Aesop Reviewed

I chose at random a fable by Aesop, to see if the moral it presents has stood the test of time.



The moral seems to be a valid one, but on closer examination, the example given is so literally full of holes as to be grossly misleading.  If the water level in the pitcher was as low as suggested, then there would have been insufficient for it to have come close enough to the brim for the bird to take a sip.  The water would have remained confined within the interstices between the pebbles.

Thus, seemingly,  we can refute Aesop.

However on further consideration, having filled the pitcher with pebbles, the crow would have raised its centre of gravity considerably.   It should therefore be less stable on its base and much easier for Mr Crow, even in his weakened state, to knock the pitcher over.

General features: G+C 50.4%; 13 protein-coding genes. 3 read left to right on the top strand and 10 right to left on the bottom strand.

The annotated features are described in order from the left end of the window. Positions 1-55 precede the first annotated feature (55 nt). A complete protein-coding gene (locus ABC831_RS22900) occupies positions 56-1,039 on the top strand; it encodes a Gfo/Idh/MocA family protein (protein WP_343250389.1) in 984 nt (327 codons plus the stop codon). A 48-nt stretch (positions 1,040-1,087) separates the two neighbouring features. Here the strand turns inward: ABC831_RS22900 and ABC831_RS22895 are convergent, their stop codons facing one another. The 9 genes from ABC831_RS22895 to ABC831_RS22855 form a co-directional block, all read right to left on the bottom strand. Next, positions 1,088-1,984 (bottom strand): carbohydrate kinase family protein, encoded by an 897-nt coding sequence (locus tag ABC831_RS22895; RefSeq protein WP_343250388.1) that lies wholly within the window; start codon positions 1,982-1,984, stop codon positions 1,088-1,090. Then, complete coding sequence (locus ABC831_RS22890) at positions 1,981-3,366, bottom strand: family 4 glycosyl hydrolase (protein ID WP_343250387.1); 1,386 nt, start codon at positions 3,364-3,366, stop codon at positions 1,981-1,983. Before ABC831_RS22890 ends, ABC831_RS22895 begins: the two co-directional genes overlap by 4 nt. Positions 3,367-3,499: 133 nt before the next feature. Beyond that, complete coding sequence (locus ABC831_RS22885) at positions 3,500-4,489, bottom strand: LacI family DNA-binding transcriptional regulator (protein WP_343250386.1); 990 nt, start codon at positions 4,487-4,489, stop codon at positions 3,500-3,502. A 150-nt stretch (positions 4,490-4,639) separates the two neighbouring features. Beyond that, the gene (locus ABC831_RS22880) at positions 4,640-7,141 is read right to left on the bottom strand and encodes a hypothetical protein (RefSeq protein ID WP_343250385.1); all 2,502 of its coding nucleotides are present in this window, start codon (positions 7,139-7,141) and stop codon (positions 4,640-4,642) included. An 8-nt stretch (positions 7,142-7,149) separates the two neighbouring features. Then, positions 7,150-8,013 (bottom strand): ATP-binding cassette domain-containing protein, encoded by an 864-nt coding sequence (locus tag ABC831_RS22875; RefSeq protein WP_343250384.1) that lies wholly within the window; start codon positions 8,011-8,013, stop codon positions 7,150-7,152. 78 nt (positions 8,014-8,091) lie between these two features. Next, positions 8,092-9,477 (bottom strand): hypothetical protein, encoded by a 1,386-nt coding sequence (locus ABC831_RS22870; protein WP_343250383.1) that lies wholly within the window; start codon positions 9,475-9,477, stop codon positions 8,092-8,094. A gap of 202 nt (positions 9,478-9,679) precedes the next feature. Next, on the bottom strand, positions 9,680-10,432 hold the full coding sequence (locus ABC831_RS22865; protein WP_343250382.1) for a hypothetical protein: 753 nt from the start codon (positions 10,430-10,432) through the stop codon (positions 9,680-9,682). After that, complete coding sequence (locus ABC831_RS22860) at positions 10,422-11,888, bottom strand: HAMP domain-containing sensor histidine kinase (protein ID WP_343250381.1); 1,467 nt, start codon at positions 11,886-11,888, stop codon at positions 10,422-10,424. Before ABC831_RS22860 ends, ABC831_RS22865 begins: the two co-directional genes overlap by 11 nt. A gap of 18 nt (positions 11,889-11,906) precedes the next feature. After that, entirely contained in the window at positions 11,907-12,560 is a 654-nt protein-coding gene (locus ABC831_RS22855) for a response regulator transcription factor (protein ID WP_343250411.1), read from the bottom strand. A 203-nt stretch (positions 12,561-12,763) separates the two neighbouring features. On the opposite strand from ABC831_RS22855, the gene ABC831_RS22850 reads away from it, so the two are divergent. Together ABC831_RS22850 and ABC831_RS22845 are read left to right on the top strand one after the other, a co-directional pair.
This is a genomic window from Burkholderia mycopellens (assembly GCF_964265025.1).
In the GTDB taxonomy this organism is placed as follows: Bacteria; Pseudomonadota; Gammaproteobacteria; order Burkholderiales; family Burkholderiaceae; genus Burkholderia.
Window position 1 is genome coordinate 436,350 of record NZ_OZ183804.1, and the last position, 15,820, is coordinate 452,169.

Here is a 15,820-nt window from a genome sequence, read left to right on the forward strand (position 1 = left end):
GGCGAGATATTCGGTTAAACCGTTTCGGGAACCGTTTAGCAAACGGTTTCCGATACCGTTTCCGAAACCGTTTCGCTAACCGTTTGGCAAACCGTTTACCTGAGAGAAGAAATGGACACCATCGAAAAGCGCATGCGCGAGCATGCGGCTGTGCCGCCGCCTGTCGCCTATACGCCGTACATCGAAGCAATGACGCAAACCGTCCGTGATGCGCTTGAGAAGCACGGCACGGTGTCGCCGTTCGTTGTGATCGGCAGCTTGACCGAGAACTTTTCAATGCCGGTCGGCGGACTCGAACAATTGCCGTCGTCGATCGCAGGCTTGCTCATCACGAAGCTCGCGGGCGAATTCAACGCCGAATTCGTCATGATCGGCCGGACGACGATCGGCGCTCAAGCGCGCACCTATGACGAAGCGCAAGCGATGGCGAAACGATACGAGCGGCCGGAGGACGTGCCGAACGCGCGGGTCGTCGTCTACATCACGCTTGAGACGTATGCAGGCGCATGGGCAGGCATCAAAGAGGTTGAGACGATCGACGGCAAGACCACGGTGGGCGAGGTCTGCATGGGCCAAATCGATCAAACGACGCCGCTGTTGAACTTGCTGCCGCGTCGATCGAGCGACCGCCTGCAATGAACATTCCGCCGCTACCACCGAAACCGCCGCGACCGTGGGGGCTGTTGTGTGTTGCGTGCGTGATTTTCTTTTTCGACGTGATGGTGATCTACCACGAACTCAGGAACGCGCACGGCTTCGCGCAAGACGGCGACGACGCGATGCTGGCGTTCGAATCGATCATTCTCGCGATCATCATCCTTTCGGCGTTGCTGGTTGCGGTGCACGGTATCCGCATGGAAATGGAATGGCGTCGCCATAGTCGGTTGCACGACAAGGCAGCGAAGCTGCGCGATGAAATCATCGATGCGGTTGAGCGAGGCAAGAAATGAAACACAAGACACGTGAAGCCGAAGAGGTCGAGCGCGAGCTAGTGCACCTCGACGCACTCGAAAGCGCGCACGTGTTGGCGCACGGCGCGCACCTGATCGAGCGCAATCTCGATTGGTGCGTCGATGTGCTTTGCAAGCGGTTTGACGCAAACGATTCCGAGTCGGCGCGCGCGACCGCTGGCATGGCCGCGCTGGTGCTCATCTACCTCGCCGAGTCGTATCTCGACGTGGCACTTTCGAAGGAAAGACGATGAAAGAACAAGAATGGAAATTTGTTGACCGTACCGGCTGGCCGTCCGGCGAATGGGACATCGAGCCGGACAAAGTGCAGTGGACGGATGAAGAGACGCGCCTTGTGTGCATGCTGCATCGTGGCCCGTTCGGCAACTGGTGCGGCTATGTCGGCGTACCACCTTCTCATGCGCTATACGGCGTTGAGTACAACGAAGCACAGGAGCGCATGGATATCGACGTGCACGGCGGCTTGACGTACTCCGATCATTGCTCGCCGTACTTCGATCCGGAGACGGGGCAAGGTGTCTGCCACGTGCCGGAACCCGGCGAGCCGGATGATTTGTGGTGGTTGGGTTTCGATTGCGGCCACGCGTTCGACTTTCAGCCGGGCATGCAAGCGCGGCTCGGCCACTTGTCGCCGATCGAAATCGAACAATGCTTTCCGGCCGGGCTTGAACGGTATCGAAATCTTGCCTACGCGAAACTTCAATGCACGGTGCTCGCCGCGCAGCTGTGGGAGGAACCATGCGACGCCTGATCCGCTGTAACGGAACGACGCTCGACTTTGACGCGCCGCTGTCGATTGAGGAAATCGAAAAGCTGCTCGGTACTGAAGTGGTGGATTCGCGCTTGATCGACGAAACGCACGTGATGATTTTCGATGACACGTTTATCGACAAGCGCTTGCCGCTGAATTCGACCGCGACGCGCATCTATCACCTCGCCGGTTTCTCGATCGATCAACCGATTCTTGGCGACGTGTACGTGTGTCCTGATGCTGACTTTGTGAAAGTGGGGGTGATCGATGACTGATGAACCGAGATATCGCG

The moral therefore can be restated as when science, invention and industry fail, try brute force.  

Being a bipolar genius is a curse.  It’s feckin’ awesome.


About Uisce úr

Though I am old with wandering Through hollow lands and hilly lands, I will find out where she has gone, And kiss her lips and take her hands; And walk among long dappled grass, And pluck till time and times are done, The silver apples of the moon, The golden apples of the sun.
This entry was posted in Art, birds, Classics, Drinking Water, Entertainment, Folklore, Food and drink, Handy Hints, History, Humour, Nature, opinion, Philosophy, Science and tagged , , , , , . Bookmark the permalink.

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